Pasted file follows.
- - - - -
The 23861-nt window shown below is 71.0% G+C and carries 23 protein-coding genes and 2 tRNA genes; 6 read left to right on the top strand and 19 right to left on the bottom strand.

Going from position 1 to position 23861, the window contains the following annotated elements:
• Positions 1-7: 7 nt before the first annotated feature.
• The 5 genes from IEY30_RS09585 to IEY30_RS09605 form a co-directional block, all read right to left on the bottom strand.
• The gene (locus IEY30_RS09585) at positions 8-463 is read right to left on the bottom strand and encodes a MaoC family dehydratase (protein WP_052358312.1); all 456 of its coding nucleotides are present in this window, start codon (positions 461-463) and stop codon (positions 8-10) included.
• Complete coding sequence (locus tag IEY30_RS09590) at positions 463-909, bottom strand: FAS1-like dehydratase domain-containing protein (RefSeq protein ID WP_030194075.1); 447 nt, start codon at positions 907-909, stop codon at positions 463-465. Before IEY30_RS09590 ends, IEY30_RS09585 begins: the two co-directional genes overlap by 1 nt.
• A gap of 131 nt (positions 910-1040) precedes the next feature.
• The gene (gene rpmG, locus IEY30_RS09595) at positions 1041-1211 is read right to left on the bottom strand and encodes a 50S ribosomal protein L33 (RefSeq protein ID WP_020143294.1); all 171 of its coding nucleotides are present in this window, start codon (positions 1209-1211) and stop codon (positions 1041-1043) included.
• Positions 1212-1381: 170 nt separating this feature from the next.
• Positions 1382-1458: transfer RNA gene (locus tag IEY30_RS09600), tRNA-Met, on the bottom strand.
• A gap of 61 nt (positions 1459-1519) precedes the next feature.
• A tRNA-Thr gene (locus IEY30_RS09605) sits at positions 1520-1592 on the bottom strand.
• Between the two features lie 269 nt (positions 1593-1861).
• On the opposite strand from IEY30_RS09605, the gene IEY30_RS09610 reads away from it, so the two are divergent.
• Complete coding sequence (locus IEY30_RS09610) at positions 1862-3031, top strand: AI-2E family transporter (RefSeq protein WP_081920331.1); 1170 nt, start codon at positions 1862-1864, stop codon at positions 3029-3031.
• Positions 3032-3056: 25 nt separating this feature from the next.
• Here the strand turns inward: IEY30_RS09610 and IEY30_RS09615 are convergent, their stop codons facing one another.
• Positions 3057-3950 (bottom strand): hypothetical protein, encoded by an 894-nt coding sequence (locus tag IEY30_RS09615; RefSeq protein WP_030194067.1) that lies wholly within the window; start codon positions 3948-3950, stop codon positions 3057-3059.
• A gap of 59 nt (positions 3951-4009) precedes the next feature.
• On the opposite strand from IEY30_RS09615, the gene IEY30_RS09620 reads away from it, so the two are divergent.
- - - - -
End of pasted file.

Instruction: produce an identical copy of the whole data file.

The 23861-nt window shown below is 71.0% G+C and carries 23 protein-coding genes and 2 tRNA genes; 6 read left to right on the top strand and 19 right to left on the bottom strand.

Going from position 1 to position 23861, the window contains the following annotated elements:
• Positions 1-7: 7 nt before the first annotated feature.
• The 5 genes from IEY30_RS09585 to IEY30_RS09605 form a co-directional block, all read right to left on the bottom strand.
• The gene (locus IEY30_RS09585) at positions 8-463 is read right to left on the bottom strand and encodes a MaoC family dehydratase (protein WP_052358312.1); all 456 of its coding nucleotides are present in this window, start codon (positions 461-463) and stop codon (positions 8-10) included.
• Complete coding sequence (locus tag IEY30_RS09590) at positions 463-909, bottom strand: FAS1-like dehydratase domain-containing protein (RefSeq protein ID WP_030194075.1); 447 nt, start codon at positions 907-909, stop codon at positions 463-465. Before IEY30_RS09590 ends, IEY30_RS09585 begins: the two co-directional genes overlap by 1 nt.
• A gap of 131 nt (positions 910-1040) precedes the next feature.
• The gene (gene rpmG, locus IEY30_RS09595) at positions 1041-1211 is read right to left on the bottom strand and encodes a 50S ribosomal protein L33 (RefSeq protein ID WP_020143294.1); all 171 of its coding nucleotides are present in this window, start codon (positions 1209-1211) and stop codon (positions 1041-1043) included.
• Positions 1212-1381: 170 nt separating this feature from the next.
• Positions 1382-1458: transfer RNA gene (locus tag IEY30_RS09600), tRNA-Met, on the bottom strand.
• A gap of 61 nt (positions 1459-1519) precedes the next feature.
• A tRNA-Thr gene (locus IEY30_RS09605) sits at positions 1520-1592 on the bottom strand.
• Between the two features lie 269 nt (positions 1593-1861).
• On the opposite strand from IEY30_RS09605, the gene IEY30_RS09610 reads away from it, so the two are divergent.
• Complete coding sequence (locus IEY30_RS09610) at positions 1862-3031, top strand: AI-2E family transporter (RefSeq protein WP_081920331.1); 1170 nt, start codon at positions 1862-1864, stop codon at positions 3029-3031.
• Positions 3032-3056: 25 nt separating this feature from the next.
• Here the strand turns inward: IEY30_RS09610 and IEY30_RS09615 are convergent, their stop codons facing one another.
• Positions 3057-3950 (bottom strand): hypothetical protein, encoded by an 894-nt coding sequence (locus tag IEY30_RS09615; RefSeq protein WP_030194067.1) that lies wholly within the window; start codon positions 3948-3950, stop codon positions 3057-3059.
• A gap of 59 nt (positions 3951-4009) precedes the next feature.
• On the opposite strand from IEY30_RS09615, the gene IEY30_RS09620 reads away from it, so the two are divergent.